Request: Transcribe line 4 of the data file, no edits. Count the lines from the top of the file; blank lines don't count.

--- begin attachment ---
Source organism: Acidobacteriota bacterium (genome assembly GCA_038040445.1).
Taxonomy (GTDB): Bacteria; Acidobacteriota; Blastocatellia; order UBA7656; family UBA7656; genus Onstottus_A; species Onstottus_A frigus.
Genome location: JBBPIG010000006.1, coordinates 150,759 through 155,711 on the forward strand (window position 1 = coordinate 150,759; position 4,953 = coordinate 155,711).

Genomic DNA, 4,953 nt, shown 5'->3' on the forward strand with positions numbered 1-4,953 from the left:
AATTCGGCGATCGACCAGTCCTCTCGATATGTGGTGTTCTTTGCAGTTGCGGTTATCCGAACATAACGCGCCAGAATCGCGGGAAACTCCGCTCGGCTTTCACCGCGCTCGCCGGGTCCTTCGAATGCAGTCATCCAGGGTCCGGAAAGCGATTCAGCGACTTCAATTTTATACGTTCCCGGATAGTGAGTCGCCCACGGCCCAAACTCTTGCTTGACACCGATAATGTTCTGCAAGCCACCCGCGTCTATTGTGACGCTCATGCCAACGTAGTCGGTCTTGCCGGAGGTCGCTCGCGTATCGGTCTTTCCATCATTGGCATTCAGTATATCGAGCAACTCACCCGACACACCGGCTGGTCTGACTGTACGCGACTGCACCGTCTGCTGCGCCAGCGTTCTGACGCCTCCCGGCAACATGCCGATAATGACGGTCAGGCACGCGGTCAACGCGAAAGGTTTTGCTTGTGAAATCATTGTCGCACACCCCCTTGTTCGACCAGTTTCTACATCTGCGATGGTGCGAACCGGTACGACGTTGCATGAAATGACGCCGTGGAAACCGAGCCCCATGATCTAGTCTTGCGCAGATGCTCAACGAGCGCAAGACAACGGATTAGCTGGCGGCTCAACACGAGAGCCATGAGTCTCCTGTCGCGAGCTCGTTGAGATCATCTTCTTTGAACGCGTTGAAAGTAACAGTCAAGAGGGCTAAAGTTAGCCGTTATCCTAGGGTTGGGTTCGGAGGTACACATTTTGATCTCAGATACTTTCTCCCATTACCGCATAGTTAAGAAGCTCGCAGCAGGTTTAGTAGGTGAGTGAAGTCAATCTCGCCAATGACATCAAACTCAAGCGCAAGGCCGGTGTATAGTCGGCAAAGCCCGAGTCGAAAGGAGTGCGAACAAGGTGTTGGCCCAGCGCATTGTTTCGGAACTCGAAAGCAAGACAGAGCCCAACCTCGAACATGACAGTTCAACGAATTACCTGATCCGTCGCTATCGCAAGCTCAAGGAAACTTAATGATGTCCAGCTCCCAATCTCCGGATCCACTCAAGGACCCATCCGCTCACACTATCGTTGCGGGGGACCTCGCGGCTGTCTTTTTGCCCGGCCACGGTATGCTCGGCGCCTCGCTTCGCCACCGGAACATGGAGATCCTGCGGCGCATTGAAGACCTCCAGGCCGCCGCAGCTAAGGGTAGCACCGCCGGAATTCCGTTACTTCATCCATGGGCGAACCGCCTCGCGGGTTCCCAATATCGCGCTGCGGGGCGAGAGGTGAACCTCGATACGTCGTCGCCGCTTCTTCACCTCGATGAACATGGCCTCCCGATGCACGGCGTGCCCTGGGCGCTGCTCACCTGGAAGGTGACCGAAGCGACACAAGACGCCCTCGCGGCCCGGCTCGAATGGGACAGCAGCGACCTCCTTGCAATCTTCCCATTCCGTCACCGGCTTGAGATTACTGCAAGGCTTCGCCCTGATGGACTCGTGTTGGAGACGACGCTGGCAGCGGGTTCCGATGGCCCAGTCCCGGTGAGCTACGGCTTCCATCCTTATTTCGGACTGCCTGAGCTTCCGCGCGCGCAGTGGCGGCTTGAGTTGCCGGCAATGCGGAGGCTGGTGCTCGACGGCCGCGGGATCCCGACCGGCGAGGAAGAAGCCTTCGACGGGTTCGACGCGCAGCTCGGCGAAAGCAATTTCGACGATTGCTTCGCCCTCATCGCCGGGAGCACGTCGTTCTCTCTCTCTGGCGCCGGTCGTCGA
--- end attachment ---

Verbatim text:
Genomic DNA, 4,953 nt, shown 5'->3' on the forward strand with positions numbered 1-4,953 from the left: